A 54-year-old Brihanmumbai Municipal Corporation (BMC) sanitation worker in Mumbai's Worli tested positive for COVID-19 on Thursday. This comes a day after a man from the Dharavi slum who had contracted novel coronavirus died.
The sanitation worker, who worked as a sweeper, was posted in the Solid Waste Management Department of the BMC and is the second positive case from Worli. He would however, go to work near the Mahim Fatak road in Dharavi.
He was admitted to Seven Hills Hospital on Monday after he showed symptoms of COVID-19. His condition, as of now, is stable. His family members and 23 colleagues have been asked to be in quarantine.
This case raises concerns amid fears of spread of infection or community transmission after the first casualty was reported in the compact and congested slum in Dharavi.
Sanitation Workers At Risk?
All the front-line soldiers in the country have been during their duties despite a nationwide lockdown. While we sit at our homes with all the necessary equipment to stay safe, these sanitation soldiers are working every day, cleaning our roads, buildings, collecting waste, etc.
The Delhi CM Arvind Kejriwal on Wednesday announced that the state government would give Rs 1 crore to the families of healthcare worker or sanitation worker if they die while treating COVID-19 patients.
While the government offers compensation, the focus is missing from preventing the mishap. Government has failed to protect them when they work in hazardous conditions.
The sanitation workers neither have the resources nor the money to protect themselves from deadly diseases or get the necessary medical help. Many of them succumb to several diseases due to poor living conditions and lack of resources.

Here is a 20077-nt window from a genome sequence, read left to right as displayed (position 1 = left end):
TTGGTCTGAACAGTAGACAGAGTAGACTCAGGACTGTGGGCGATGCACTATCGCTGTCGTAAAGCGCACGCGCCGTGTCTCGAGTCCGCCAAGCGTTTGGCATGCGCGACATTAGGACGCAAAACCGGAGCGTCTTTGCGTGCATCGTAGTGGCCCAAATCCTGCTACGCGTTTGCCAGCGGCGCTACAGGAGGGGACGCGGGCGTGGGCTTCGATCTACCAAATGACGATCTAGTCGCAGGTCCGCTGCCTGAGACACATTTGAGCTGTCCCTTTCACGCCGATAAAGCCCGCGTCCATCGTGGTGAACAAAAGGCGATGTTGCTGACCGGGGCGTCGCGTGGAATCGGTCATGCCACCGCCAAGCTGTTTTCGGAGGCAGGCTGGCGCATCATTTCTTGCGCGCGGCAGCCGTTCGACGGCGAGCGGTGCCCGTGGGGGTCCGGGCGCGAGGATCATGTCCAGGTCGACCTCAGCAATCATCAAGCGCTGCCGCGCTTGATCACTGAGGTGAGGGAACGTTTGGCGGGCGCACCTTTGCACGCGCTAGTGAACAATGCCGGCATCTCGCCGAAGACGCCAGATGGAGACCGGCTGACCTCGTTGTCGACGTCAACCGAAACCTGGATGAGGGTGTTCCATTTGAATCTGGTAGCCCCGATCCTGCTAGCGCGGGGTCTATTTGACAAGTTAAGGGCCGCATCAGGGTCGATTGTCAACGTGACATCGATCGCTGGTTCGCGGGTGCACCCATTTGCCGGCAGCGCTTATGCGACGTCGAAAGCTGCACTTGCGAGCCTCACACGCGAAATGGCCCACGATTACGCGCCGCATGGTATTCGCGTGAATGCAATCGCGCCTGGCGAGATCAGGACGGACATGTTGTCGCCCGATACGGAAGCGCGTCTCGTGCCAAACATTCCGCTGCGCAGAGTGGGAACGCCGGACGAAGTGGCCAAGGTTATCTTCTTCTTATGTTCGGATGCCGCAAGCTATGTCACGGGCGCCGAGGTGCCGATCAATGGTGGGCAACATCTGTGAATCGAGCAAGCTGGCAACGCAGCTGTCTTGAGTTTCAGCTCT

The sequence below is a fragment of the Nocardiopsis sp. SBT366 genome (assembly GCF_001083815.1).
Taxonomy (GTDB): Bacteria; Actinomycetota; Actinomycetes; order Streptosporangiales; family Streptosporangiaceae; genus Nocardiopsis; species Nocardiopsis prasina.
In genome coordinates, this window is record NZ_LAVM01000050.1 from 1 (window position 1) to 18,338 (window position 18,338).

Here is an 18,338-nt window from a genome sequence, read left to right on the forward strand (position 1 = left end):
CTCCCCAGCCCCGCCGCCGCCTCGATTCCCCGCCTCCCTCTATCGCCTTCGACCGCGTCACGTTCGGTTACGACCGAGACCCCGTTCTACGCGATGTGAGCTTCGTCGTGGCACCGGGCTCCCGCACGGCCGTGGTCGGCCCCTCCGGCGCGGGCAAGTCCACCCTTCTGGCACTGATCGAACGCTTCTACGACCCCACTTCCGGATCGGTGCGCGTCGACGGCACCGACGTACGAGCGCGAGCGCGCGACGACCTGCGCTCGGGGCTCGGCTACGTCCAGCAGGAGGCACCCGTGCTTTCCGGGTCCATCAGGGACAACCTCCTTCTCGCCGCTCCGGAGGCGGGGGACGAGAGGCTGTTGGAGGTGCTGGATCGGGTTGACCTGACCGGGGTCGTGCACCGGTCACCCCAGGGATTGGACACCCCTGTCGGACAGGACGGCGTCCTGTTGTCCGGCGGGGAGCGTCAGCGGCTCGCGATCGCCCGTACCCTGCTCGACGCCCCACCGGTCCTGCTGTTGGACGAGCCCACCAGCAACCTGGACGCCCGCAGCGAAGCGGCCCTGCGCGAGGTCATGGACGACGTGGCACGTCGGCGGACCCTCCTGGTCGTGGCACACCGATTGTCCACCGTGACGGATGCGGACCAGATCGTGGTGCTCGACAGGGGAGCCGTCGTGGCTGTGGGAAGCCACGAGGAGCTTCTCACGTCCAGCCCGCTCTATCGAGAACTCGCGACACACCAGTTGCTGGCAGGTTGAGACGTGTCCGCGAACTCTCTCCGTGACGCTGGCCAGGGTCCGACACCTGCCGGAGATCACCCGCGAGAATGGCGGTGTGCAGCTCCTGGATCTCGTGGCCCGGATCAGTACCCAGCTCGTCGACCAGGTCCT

While we clapped for their selfless efforts, we have not provided them with necessary gear and equipment so far.
In Karnataka, one mask a week, 5-10 km walk to work daily and no access to sanitisers, thousands of pourakarmikas (sanitation workers) in the state lack adequate safety gear to fight the COVID-19.
While we expect them to turn up everyday and do the daily chores, the non-availability of safety gears is often ignored. Only 20% of the civic workers in Karnataka have masks, while sanitisers are given to only 50% of them.
This is not just in Karnataka, but almost in every state in the country. The poorest of poor workers are prone to several infections and diseases throughout the day.
As we continue to rant about the delay in delivery of essential services, the sanitation workers do not get access to something as basic and necessary as safe drinking water and food.
Lack of awareness and inadequate supplies often put this section of the society at risk.
They often carry the stigma of working in unclean environment, low wages and dangerous working conditions that put them at great risk.
Also Read: Mumbai: Dharavi Man With No Travel History Dies Due To COVID-19, Raises Concerns Over Community Transmission